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Rattlesnake Master, Button Eryngo, Button Snakeroot, Yuccaleaf Eryngo - Eryngium yuccifolium


Family: Apiaceae - Carrot family Genus Common Name: Eryngo Native Status: NativeDicot Perennial Herb
Eryngium yuccifolium - Rattlesnake Master, Button Eryngo, Button Snakeroot, Yuccaleaf Eryngo. There are about 250 species of Eryngium in the world, with about 35 in the United States. While most are native to the U.S., several are introduced. It appears that all Eryngium found in the wild in Canada are introduced. While more Eryngium species are found in the western half of the country, the eastern Eryngium yuccifolium is the most widely distributed species of the genus in the United States (it is not found in Canada.)

As with many plants, Eryngium yuccifolium was used (and may continue to be used) by native Americans for medicinal purposes, with the roots being used to relieve toothaches and as a remedy for bladder and kidney problems, and as indicated by one of its common names, as a treatment for snakebite, especially that of the rattlesnake.

Found in:
AL, AR, CT, FL, GA, IA, IL, IN, KS, KY, LA, MD, MI, MN, MO, MS, NC, NE, NJ, OH, OK, SC, TN, TX, VA, WI
Eryngium yuccifolium

Distribution of Eryngium yuccifolium in the United States and Canada:
USDA Plants Distribution Map temporarily unavailable.
Blue=Native; Grey=Introduced

Map from USDA Plants Database:
USDA, NRCS. 2017. The PLANTS Database (http://plants.usda.gov, 13 Dec 2017). National Plant Data Team, Greensboro, NC 27401-4901 USA.

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Site: Ascalon Road, Walker County, GA Date: 2013-August-04Photographer: Gerald C Williamson
Nikon D7000
While not clearly visible from this photo, the flower heads are subtended by several sharp, spreading bracts that give the inflorescence a spiny appearance.
Eryngium yuccifolium

Site: Ascalon Road, Walker County, GA Date: 2013-August-04Photographer: Gerald C. Williamson
Nikon D7000
Tamron SP 90MM f/2.8 AF Macro
Each flower head is spherical and made up of many green to greenish-white flowers. The heads are held on stout peduncles at the end of the stems.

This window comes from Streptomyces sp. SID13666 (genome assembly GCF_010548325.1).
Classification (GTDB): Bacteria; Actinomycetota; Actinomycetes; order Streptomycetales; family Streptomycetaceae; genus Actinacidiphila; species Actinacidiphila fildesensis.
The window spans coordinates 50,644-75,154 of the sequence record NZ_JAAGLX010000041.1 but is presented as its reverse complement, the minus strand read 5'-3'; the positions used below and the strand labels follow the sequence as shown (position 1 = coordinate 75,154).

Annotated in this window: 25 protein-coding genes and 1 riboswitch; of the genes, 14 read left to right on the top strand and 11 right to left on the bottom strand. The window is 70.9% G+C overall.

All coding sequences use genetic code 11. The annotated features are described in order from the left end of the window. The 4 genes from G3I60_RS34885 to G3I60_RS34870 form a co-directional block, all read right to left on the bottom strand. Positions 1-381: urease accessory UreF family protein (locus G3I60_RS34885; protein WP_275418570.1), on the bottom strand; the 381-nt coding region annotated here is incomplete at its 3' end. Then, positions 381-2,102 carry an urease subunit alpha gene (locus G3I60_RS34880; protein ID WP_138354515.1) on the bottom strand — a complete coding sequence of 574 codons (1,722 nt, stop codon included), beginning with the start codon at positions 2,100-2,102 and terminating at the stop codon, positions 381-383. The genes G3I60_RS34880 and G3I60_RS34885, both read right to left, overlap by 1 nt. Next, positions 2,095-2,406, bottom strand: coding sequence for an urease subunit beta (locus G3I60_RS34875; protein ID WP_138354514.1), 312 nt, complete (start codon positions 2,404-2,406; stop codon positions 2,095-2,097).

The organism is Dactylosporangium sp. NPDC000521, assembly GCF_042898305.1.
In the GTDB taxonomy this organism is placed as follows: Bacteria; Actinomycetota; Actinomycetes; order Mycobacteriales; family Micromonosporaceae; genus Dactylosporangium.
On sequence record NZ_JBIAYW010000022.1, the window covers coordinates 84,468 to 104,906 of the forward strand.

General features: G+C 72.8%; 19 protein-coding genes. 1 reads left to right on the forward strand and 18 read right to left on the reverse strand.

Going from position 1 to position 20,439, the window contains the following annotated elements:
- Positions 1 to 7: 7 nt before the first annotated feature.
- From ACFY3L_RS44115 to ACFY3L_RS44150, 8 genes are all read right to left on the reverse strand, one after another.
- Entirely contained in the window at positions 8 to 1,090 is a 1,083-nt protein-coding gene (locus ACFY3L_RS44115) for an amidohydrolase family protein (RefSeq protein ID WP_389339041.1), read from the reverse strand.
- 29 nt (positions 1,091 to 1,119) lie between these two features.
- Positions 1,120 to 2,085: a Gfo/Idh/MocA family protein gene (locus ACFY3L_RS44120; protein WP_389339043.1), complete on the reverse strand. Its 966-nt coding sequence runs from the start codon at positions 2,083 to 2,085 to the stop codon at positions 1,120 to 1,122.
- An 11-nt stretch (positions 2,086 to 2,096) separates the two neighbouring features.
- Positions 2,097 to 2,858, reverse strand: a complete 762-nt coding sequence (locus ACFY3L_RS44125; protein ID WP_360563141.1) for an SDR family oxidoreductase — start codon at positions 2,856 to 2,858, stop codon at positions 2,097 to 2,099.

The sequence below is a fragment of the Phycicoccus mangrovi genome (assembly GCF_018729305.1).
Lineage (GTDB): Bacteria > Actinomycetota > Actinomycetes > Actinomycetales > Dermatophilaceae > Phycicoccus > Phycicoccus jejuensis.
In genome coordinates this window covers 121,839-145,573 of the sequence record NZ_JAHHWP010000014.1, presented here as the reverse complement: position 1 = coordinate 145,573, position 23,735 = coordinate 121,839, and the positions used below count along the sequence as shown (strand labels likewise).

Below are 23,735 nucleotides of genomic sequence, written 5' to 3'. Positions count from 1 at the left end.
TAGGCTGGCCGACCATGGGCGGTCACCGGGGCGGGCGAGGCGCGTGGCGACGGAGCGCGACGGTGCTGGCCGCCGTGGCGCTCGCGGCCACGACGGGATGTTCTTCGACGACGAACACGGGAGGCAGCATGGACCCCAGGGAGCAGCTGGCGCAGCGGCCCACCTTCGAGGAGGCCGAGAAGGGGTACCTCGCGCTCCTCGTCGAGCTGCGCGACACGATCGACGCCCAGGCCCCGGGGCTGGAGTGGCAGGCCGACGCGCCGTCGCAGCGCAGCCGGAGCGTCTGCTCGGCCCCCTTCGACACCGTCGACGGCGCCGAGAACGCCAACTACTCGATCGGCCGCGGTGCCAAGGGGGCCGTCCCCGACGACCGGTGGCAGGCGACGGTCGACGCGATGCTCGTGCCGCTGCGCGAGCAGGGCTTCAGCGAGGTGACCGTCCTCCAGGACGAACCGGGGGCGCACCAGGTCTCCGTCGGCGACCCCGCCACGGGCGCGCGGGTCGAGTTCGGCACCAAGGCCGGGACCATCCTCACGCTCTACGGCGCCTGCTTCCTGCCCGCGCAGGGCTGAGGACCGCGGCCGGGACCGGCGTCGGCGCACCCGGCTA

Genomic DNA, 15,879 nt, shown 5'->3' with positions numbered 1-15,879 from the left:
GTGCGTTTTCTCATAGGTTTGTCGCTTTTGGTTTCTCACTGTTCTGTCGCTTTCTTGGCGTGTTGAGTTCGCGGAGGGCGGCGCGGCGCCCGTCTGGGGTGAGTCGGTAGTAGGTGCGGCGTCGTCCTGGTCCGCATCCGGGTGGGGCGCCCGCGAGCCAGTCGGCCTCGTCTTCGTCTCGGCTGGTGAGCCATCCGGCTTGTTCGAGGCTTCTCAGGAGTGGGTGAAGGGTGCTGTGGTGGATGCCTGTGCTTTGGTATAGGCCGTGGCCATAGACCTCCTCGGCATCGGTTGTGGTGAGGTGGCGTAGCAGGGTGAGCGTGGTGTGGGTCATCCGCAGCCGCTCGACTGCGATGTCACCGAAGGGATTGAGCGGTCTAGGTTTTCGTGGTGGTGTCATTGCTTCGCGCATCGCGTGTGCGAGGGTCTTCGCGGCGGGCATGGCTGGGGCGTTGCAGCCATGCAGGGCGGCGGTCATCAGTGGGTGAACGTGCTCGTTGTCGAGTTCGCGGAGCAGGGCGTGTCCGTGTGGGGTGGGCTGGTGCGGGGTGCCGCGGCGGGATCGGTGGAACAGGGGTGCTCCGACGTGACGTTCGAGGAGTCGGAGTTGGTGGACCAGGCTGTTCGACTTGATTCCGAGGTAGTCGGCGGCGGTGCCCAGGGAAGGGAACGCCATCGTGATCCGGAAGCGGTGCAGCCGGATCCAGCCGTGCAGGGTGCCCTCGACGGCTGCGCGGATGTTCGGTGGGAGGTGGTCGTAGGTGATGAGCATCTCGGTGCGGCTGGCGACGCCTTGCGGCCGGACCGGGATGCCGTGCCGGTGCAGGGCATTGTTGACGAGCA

Click on the photo for a larger image
Eryngium yuccifolium

Site: Ascalon Road, Walker County, GA Date: 2013-August-04Photographer: Gerald C Williamson
Nikon D7000
The species name “yuccifolium” refers to the long, yucca-like leaves, most of which are basal or near the bottom of the stem. These basal and lower caudal leaves can be up to 3 feet long. Unbranched (until inflorescence) stems arise from the root stock. The caudal leaves are much shorter than the basal leaves.
Click on the photo for a larger image
Eryngium yuccifolium

Site: Ascalon Road, Walker County, GA Date: 2013-August-04Photographer: Gerald C Williamson
Nikon D7000
he upper caudal leaves of Eryngium yuccifolium are much shorter than the basal leaves. All caudal leaves clasp the stem, a noteworthy diagnostic for this species. All the leaves have parallel veins, which helps to differentiate it from E. aquaticum, which has more pinnate veins. Another diagnostic for these two similar species is that Eryngium yuccifolium always has spines on the leaf margins, while E. aquaticum may not have the spines. Eryngium yuccifolium var. yuccifolium has single spines, while the spines of var. synchaetum spines are in bundles (fascicles) of 1-4 spines.
Click on the photo for a larger image
Eryngium yuccifolium

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All content except USDA Plants Database map Copyright Gerald C. Williamson 2017
Photographs Copyright owned by the named photographer